These percentages provide insight into the extent to which policies and protocols have been adopted. Yet, even within those agencies that have established relevant policies, protocols, and reports to the public (e.g. an Annual Report) the question remains whether they have supported the rhetoric with adequate resources. We asked our interviewees whether they felt that their police agency was supportive of community policing. Answers were coded into three categories. Not supportive indicates that the police agency does not have any community policing policy, does not provide resources for officers to implement community policing initiatives, and management does not reward any of these types of initiatives. Supportive - policy means that the agency has drafted policies, protocols, and reports to the public that indicate a commitment to community policing (for details, see Figure IV.20 above). Finally, the category supportive with resources indicates the allocation of significant resources to community policing. Agencies in this category have not only written down their initiatives but have also provided adequate resources and support for the implementation and continuation of community policing within all ranks. In a substantial number of police services, officers whom we interviewed disagreed with one another as to the level of support for community policing. These police services were coded multiple answers. Figure IV.21 shows the distribution of police services.
The data suggest that less than one-quarter of the police agencies in our sample have implemented the strategic component of community policing. The fact that more than one-third of the agencies fell under the category of multiple answers suggests two things to us. First, the philosophical dimension has not been clearly articulated within all ranks to ensure that officers have a clear idea of the mandates and goals with respect to the implementation of community policing. Second, the assignment of dedicated community service officers (CSO's) in some police services increases the likelihood of conflicting views among members of the police agency, since other officers (e.g. patrol) do not see themselves as engaged in community policing per se.
The regional distribution of police agencies' support for community policing is shown in Figure IV.22.  The strongest form of commitment to community policing - allocation of significant resources to it - is spread fairly evenly across the regions of Canada, except for the low levels in the Atlantic region and the Territories. Allocation of resources to community policing is more common among metropolitan (42%) and suburban/exurban agencies (40%), but lower, as expected, in rural and small town police agencies (26%).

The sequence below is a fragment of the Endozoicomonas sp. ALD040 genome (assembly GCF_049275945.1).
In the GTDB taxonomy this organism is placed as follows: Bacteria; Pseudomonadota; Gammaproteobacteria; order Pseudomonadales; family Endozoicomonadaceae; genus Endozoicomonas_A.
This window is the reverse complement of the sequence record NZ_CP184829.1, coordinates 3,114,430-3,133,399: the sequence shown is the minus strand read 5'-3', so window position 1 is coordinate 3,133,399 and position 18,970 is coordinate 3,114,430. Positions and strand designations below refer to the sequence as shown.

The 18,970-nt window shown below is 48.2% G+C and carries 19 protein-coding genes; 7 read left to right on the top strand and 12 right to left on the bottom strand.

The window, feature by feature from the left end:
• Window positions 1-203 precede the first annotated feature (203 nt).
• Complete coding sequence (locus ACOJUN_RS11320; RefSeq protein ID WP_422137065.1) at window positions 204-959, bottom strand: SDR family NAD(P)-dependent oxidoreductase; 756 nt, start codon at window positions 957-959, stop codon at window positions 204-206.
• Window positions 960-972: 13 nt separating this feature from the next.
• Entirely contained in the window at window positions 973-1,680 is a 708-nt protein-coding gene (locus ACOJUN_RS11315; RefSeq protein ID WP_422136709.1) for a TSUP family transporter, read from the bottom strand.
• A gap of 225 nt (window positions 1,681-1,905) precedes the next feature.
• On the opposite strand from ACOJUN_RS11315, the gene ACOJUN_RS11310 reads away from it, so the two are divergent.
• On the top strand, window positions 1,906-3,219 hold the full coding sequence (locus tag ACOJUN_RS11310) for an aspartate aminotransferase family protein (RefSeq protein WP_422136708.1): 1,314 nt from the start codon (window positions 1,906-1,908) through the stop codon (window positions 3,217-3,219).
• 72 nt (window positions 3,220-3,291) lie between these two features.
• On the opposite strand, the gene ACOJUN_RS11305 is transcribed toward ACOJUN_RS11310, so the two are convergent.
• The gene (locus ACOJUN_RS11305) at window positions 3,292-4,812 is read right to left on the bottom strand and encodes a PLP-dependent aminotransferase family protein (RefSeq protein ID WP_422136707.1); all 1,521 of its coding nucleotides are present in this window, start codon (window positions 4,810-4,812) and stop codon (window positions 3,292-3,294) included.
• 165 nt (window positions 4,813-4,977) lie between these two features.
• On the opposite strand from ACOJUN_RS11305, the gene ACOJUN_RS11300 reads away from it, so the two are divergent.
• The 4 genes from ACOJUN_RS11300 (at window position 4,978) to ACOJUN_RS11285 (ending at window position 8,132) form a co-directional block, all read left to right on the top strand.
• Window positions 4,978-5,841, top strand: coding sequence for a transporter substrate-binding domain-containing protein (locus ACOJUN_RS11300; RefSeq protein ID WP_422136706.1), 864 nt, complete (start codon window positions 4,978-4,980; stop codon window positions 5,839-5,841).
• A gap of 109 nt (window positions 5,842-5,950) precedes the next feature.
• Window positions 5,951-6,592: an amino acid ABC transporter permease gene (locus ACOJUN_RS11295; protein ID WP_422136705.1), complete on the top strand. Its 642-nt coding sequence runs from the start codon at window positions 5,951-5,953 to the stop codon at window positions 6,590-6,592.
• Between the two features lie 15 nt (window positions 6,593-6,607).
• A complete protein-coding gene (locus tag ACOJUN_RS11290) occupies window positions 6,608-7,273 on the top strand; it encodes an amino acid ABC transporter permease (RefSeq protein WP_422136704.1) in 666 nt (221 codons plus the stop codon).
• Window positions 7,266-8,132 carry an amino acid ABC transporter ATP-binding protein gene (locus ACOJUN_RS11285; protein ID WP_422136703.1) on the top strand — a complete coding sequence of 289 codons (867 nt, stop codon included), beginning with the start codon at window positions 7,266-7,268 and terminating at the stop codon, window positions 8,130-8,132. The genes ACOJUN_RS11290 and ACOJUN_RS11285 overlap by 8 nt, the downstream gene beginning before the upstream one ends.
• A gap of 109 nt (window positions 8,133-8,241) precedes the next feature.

Looking at the views of individual officers, rather than treating the police service as a unit, we find that 40% of the respondents said their organization had allocated significant resources to community policing, another 40% said it was supportive in policy only, and 20% said it was not supportive. Many of the officers who said that their organization was supportive in policy only made it very clear that they considered this form of commitment to be "lip service" only, which was not backed up with tangible action. Thus, only 40% of the officers whom we interviewed felt that their organization had made a serious commitment to community policing, in the form of the allocation of resources. This rather undermines the claim at the beginning of this section that Canada has witnessed a major shift from traditional to community policing.
Views of officers concerning their organization's commitment to community policing differ by the functional assignment of the respondent. Figure IV.23 shows that School Liaison Officers and youth squad officers are the most likely to say that their organization is not supportive of community policing, but SLO's are also the most likely to say that their agency is supportive with resources. Evidently, they have more clearly defined views than other officers, presumably because it is the SLO's who are most directly involved in community policing. Youth squad officers are also less likely than others to view their organization as supportive with resources; however, it is the patrol officers who take the most jaundiced view of their organization's commitment to community policing: only 13% said there was support including resources.